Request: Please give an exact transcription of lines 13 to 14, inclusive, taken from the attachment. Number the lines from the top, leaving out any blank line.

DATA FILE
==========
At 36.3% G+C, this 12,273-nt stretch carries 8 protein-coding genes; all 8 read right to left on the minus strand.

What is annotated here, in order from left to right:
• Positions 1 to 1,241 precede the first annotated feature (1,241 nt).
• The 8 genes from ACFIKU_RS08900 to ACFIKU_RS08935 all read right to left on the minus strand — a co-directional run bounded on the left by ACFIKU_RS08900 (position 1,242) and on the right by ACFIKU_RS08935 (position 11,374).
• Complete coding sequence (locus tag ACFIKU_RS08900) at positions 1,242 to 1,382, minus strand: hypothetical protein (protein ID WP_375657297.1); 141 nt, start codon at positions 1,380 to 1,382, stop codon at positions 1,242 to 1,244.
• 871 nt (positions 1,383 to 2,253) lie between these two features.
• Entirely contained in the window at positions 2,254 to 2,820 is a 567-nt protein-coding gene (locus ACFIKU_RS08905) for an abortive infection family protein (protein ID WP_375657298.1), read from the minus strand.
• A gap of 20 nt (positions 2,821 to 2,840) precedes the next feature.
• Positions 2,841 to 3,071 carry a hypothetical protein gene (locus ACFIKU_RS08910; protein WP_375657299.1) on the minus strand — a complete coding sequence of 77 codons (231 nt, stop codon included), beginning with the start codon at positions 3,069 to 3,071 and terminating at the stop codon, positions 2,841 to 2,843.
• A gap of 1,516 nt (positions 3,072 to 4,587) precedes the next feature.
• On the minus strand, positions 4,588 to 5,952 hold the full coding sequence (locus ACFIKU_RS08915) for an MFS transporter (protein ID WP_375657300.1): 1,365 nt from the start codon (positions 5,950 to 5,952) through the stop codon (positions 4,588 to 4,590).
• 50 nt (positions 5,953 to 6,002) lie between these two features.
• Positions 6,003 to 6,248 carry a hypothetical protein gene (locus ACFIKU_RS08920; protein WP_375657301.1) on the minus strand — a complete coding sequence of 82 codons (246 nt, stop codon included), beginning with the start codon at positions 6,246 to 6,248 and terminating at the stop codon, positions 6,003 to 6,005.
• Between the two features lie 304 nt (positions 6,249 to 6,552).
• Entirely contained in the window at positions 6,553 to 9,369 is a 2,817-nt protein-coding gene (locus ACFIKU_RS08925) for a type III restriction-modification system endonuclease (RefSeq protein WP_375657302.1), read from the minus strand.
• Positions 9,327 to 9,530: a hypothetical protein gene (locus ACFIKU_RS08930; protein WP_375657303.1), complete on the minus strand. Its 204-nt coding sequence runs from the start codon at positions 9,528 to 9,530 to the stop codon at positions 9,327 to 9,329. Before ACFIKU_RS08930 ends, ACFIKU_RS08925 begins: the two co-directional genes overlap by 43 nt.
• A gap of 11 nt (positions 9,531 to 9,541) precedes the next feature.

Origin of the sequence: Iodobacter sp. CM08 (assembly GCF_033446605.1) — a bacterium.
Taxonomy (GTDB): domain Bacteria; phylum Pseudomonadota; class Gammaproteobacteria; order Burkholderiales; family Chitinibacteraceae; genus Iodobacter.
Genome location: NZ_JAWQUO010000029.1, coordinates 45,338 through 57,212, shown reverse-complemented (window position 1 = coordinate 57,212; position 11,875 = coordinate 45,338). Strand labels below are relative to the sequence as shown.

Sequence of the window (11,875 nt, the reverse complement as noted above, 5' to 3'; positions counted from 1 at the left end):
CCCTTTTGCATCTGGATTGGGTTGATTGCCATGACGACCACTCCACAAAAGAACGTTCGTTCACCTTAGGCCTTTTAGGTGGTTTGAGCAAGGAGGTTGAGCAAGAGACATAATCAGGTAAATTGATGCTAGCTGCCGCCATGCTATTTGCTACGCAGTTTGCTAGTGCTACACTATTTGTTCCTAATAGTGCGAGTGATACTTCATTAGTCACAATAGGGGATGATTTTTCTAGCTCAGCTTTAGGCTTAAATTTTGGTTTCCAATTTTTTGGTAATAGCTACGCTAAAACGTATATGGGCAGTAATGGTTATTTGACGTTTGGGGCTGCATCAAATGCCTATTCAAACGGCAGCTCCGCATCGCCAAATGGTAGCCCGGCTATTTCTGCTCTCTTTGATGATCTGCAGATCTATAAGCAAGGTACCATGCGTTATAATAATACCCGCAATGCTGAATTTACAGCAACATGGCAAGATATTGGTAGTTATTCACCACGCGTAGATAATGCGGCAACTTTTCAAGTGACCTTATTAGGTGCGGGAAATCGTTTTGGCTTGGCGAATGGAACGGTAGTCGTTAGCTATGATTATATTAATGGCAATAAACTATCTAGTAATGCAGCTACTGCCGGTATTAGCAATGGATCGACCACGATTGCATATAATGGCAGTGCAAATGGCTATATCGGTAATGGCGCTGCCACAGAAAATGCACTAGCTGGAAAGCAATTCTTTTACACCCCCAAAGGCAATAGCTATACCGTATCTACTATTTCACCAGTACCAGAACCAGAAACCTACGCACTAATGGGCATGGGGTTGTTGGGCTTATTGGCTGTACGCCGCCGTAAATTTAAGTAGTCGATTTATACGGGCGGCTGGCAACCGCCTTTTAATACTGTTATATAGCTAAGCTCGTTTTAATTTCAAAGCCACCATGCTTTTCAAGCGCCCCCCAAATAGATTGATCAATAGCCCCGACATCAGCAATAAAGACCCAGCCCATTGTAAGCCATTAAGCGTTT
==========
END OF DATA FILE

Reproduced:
• Positions 6,003 to 6,248 carry a hypothetical protein gene (locus ACFIKU_RS08920; protein WP_375657301.1) on the minus strand — a complete coding sequence of 82 codons (246 nt, stop codon included), beginning with the start codon at positions 6,246 to 6,248 and terminating at the stop codon, positions 6,003 to 6,005.
• Between the two features lie 304 nt (positions 6,249 to 6,552).